One day later, on September 7th, we enabled DNSSEC signing on following the same procedure as on the previous attempt. Again, prior to publishing the DS record, our customer experience team noticed a small number of users reporting DNS resolution problems. We started investigating and we realized most of the affected users were accessing Slack through a VPN provider. Once again, we decided to roll back signing in zones as a precaution. Then after further investigation, it turned out that some resolvers become more strict when DNSSEC signing is enabled as the authoritative nameservers, even before the DS records are published to the .com nameservers in this case. This strict DNS spec enforcement will reject the CNAME record at the apex of a zone, included the apex of a subzone, which was our case. This was the reason that customers using VPN providers were disproportionately affected as many VPN providers use resolvers with this behavior. To overcome this problem, all our sub-delegated zones were updated to alias records rather than CNAMEs.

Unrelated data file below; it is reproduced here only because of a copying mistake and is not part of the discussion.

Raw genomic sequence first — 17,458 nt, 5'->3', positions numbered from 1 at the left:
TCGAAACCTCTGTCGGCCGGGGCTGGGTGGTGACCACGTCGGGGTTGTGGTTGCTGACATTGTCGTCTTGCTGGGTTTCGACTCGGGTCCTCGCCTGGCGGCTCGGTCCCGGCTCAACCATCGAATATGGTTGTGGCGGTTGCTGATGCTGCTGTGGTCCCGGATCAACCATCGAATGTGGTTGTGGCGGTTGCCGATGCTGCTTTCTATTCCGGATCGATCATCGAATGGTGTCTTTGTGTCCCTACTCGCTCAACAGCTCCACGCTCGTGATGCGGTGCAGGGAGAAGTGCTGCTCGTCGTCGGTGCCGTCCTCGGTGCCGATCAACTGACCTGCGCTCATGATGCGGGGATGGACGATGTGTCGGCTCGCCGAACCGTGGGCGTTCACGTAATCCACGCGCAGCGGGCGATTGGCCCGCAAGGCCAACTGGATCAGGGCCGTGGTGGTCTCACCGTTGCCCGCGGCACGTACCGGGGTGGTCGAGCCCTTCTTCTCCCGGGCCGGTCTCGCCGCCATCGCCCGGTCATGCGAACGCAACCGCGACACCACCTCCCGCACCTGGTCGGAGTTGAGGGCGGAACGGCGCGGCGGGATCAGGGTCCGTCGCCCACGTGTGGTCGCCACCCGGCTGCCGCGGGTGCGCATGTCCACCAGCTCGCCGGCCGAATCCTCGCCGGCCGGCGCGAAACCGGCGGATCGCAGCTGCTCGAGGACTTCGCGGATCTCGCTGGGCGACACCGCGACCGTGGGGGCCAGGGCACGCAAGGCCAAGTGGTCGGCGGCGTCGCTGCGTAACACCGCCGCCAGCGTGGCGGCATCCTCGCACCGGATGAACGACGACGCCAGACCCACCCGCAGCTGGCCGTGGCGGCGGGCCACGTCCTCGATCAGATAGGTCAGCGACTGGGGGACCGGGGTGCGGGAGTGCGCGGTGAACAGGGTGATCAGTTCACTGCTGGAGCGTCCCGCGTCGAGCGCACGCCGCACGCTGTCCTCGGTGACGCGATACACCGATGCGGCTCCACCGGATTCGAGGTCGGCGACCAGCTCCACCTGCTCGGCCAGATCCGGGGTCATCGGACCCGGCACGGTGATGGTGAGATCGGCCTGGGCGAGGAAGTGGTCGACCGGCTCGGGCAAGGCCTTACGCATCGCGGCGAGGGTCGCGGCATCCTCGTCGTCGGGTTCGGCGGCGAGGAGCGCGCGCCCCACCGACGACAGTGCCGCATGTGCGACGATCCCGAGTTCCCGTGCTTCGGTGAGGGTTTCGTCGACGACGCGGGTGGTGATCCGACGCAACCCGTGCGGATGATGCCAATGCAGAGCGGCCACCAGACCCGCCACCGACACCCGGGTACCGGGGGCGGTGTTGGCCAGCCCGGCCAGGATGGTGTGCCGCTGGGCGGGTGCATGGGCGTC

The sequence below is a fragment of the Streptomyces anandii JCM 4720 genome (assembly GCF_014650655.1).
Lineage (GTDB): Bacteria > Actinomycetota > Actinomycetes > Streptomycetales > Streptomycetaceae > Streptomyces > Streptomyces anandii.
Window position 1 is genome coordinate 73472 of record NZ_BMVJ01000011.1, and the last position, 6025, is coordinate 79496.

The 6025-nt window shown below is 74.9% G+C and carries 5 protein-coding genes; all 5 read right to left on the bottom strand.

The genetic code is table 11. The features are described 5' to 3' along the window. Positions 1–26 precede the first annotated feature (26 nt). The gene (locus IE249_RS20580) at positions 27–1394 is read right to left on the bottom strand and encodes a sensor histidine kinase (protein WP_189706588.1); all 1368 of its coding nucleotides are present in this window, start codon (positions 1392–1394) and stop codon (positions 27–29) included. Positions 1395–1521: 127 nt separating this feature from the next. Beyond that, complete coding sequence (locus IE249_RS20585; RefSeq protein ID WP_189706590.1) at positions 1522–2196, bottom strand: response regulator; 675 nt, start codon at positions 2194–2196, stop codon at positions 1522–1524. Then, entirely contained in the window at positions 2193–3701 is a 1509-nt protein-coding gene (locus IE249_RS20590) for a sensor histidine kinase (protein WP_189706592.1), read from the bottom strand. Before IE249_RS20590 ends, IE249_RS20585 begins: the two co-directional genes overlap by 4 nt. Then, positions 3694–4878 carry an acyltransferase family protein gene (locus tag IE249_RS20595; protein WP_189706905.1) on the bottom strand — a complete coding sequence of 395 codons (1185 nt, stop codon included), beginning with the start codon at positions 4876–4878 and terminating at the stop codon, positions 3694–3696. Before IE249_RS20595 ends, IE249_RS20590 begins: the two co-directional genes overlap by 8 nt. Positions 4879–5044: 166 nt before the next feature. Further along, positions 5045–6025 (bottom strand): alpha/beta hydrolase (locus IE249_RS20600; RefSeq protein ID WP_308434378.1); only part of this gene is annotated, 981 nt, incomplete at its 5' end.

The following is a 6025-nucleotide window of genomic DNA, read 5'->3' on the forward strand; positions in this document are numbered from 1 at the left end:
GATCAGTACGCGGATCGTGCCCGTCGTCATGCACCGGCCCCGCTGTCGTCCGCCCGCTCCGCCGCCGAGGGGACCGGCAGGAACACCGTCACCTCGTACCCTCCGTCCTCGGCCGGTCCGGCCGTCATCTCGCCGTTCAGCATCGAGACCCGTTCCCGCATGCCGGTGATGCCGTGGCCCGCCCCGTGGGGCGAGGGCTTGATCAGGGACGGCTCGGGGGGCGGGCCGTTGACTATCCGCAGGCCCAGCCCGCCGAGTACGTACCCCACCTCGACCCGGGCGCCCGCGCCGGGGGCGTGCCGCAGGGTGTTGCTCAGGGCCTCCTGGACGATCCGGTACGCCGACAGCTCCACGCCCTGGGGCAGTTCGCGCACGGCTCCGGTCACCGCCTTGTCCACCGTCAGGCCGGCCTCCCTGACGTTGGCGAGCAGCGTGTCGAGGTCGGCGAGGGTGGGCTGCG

Then, after migrating all the CNAMEs at the apex of subzones, we were ready for another attempt. On September 30th, and after careful planning, we made our third attempt to enable DNSSEC signing on We started off by first enabling signing on the authoritative nameservers and the delegated subzones as the last two changes. We left a soak time prior to publishing the DS record at the register as we had some issues on the previous two attempts. Then after a 3-hour soak time and successful validations, we were pretty confident to publish that DS record at the register. This basically instructed resolvers to start validating DNS requests for At this point, we had fully enabled DNSSEC signing for